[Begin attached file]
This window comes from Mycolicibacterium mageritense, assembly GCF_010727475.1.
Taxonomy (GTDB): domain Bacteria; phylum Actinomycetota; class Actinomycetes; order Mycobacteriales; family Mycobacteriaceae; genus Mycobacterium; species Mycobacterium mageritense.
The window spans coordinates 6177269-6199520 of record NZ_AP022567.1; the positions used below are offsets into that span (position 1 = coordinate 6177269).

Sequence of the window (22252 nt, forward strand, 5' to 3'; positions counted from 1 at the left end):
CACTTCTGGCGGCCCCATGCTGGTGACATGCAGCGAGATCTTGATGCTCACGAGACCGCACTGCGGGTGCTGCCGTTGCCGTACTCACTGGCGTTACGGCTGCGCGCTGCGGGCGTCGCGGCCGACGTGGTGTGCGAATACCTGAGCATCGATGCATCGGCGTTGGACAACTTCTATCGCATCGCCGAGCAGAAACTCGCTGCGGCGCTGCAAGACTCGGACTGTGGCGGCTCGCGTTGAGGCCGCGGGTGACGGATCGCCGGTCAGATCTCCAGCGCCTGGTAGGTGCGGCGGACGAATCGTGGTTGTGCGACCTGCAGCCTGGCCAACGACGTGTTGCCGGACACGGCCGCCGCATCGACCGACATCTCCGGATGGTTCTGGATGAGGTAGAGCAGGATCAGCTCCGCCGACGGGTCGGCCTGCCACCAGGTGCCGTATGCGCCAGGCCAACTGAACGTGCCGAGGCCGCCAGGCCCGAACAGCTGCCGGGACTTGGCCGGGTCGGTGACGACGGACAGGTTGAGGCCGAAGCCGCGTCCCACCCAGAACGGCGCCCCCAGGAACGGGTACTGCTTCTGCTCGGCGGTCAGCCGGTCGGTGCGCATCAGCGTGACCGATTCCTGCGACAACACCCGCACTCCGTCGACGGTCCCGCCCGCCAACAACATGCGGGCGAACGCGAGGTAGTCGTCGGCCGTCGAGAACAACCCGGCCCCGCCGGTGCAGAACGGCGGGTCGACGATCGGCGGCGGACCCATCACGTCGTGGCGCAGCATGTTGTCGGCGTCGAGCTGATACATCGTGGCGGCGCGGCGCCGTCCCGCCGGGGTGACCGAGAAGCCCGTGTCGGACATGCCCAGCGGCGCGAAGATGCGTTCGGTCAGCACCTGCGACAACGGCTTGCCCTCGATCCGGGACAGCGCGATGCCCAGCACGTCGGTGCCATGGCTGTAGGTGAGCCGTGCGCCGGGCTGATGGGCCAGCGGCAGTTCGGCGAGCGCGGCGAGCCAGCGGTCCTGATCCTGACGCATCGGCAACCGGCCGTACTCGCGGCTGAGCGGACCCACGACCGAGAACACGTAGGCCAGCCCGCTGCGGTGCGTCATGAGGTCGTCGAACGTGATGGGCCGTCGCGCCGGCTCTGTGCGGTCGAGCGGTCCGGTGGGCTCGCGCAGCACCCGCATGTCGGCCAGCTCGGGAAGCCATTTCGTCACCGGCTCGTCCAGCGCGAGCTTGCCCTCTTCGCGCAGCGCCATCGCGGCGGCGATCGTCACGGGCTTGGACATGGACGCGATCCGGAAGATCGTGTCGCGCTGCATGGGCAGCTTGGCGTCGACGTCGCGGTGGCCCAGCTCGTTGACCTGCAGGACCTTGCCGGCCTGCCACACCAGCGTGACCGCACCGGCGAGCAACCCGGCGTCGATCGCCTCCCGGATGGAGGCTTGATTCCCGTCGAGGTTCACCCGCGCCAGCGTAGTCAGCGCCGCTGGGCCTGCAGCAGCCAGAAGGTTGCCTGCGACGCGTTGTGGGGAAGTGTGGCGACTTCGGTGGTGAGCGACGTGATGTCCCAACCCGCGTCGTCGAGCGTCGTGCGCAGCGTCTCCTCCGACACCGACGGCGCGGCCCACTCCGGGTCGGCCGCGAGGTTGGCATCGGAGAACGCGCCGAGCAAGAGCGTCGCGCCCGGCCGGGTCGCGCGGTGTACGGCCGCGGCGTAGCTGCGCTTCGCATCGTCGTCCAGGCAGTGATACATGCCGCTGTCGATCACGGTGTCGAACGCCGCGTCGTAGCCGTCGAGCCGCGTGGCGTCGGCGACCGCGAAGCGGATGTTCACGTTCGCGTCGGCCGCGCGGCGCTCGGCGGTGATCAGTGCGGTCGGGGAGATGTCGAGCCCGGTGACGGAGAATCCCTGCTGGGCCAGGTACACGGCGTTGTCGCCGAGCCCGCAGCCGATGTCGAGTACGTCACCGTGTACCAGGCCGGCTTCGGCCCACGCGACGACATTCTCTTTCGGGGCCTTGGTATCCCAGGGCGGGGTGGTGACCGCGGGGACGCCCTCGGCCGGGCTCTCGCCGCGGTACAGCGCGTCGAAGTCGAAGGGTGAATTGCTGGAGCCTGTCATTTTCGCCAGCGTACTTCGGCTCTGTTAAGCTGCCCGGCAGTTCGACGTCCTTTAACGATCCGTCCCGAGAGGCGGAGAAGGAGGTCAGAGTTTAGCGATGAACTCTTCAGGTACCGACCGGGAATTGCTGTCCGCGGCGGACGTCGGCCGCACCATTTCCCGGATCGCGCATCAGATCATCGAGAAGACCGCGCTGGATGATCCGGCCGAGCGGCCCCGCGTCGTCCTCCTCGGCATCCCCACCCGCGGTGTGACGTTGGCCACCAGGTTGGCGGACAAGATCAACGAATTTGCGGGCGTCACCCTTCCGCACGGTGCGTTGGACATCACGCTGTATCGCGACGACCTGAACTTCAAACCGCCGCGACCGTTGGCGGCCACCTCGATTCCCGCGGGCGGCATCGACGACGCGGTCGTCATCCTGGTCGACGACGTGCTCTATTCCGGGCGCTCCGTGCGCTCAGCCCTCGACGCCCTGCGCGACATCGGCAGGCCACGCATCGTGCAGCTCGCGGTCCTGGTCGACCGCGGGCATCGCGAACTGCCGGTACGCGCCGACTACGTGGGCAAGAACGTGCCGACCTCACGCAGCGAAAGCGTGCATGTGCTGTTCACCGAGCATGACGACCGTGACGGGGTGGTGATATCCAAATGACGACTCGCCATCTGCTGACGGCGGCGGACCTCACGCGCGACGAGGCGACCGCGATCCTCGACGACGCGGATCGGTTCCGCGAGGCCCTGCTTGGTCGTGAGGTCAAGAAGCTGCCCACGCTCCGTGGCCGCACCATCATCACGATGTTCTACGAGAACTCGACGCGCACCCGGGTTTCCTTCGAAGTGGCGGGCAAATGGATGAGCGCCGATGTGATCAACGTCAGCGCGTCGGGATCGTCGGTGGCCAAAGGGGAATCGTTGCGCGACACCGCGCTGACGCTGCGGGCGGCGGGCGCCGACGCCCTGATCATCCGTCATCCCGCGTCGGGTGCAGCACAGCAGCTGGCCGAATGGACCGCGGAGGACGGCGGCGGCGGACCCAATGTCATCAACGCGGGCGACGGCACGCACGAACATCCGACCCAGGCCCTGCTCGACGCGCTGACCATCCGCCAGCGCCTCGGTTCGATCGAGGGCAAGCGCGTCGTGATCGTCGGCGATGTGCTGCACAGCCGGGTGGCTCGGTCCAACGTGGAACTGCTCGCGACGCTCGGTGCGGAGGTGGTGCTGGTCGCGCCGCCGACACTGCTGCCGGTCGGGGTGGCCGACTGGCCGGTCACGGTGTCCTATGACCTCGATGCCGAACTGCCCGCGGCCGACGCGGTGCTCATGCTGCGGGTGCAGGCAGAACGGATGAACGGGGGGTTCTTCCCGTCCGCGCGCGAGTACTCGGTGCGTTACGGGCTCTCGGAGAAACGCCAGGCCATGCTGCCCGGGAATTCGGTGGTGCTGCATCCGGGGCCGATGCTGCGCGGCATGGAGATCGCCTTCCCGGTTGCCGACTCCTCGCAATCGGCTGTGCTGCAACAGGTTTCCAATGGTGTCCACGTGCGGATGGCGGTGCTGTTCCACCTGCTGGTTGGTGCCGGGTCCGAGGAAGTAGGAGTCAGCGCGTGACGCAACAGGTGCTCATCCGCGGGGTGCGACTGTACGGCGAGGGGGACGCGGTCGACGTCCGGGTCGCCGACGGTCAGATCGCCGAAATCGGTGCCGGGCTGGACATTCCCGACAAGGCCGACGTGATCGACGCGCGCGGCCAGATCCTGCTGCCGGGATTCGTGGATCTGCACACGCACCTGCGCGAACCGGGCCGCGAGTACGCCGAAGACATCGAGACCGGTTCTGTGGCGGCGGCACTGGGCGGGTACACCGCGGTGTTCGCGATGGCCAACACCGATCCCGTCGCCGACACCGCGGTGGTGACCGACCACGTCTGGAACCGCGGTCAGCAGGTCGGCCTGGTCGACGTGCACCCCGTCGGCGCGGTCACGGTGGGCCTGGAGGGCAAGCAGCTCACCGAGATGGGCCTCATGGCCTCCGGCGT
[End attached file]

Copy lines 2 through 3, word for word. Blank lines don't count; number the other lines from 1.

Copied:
Taxonomy (GTDB): domain Bacteria; phylum Actinomycetota; class Actinomycetes; order Mycobacteriales; family Mycobacteriaceae; genus Mycobacterium; species Mycobacterium mageritense.
The window spans coordinates 6177269-6199520 of record NZ_AP022567.1; the positions used below are offsets into that span (position 1 = coordinate 6177269).